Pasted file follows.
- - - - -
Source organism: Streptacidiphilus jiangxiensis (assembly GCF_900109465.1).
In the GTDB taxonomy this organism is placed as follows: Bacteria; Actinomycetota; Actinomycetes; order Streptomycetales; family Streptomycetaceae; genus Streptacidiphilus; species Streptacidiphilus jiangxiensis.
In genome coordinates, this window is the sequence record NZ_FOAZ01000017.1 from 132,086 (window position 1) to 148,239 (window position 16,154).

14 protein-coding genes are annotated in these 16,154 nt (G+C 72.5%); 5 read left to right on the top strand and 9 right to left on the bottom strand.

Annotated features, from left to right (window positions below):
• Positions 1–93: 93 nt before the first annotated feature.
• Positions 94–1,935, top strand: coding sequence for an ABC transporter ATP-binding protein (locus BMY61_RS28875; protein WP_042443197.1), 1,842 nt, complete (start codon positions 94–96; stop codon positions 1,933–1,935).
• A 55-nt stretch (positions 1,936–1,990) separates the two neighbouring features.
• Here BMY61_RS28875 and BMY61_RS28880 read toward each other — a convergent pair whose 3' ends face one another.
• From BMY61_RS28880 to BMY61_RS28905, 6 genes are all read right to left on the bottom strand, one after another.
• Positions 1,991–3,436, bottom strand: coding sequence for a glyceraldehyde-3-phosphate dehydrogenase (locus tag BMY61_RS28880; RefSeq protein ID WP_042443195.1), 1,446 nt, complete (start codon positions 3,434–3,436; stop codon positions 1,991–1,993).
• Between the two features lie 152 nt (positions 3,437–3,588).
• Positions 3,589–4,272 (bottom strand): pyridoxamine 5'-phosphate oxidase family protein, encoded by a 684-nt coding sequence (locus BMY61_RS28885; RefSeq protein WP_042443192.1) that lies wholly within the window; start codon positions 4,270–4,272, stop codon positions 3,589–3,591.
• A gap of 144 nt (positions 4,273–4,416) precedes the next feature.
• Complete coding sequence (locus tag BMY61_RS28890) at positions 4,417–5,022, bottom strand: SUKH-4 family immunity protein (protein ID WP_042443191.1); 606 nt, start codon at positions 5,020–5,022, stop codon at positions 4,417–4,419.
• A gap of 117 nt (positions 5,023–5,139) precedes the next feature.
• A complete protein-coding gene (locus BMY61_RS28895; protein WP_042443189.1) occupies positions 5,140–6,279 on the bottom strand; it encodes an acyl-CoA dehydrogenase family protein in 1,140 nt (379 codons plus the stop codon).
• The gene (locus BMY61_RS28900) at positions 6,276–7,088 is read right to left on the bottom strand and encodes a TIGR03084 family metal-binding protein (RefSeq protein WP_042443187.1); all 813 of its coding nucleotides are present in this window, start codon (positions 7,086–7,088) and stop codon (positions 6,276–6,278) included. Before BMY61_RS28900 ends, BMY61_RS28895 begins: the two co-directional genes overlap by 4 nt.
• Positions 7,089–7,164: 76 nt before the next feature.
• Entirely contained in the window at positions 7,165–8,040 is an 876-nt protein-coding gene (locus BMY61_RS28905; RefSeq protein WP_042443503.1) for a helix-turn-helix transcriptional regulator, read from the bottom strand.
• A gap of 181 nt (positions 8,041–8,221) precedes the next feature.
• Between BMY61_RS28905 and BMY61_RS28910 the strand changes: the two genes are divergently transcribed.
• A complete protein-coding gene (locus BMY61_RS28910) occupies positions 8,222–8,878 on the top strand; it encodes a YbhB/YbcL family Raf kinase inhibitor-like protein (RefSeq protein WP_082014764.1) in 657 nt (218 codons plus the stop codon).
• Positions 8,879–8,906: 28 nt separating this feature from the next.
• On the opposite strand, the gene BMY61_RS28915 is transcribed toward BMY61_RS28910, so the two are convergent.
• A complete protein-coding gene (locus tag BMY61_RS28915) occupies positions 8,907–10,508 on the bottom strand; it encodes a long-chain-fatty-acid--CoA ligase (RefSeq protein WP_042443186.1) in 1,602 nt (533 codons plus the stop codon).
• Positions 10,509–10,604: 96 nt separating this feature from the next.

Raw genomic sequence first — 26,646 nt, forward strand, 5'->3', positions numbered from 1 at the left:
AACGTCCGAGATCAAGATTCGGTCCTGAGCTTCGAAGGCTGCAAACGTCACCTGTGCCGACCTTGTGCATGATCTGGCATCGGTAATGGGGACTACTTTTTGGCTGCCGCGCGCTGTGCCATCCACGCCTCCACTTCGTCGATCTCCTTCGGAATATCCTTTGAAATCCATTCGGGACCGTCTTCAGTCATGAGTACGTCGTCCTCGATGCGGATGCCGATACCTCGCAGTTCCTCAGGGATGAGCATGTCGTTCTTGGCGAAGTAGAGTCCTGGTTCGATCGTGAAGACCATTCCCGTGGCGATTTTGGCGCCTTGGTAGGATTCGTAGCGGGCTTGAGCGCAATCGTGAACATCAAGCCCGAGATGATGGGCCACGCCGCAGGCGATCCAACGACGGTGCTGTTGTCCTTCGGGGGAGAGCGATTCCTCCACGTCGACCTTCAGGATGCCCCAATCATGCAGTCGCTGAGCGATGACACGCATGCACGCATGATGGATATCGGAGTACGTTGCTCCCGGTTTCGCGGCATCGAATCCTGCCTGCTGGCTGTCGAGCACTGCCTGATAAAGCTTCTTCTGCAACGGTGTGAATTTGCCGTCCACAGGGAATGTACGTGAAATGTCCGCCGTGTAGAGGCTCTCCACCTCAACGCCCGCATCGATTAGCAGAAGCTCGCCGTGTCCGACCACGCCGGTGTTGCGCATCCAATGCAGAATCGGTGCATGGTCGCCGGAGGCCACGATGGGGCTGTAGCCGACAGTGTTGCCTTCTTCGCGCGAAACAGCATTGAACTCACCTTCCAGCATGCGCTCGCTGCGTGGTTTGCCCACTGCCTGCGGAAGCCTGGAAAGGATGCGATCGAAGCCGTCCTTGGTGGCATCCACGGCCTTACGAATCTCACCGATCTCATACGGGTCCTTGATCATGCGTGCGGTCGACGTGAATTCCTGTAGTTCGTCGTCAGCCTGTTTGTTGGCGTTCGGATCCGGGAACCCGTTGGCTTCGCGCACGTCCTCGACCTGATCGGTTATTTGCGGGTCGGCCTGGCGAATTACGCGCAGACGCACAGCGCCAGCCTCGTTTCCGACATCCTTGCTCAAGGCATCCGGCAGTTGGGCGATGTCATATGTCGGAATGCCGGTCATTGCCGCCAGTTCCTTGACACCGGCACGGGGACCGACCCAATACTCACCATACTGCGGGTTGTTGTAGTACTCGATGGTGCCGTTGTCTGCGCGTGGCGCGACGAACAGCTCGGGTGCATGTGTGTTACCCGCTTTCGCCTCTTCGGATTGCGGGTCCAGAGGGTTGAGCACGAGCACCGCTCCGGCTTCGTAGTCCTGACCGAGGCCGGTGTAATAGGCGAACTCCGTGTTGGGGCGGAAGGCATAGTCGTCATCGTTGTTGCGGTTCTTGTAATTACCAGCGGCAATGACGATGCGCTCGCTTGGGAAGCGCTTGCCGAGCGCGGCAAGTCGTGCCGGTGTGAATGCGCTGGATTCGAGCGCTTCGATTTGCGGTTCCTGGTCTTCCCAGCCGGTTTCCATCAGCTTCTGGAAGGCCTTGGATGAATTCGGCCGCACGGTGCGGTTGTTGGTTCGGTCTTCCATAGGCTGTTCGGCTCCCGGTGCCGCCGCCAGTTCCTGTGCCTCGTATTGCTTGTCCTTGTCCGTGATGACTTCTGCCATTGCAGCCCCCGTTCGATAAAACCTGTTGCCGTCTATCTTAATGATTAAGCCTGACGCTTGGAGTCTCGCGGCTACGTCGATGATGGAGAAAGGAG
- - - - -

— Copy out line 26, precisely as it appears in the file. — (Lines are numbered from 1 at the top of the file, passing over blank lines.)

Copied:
• A complete protein-coding gene (locus tag BMY61_RS28915) occupies positions 8,907–10,508 on the bottom strand; it encodes a long-chain-fatty-acid--CoA ligase (RefSeq protein WP_042443186.1) in 1,602 nt (533 codons plus the stop codon).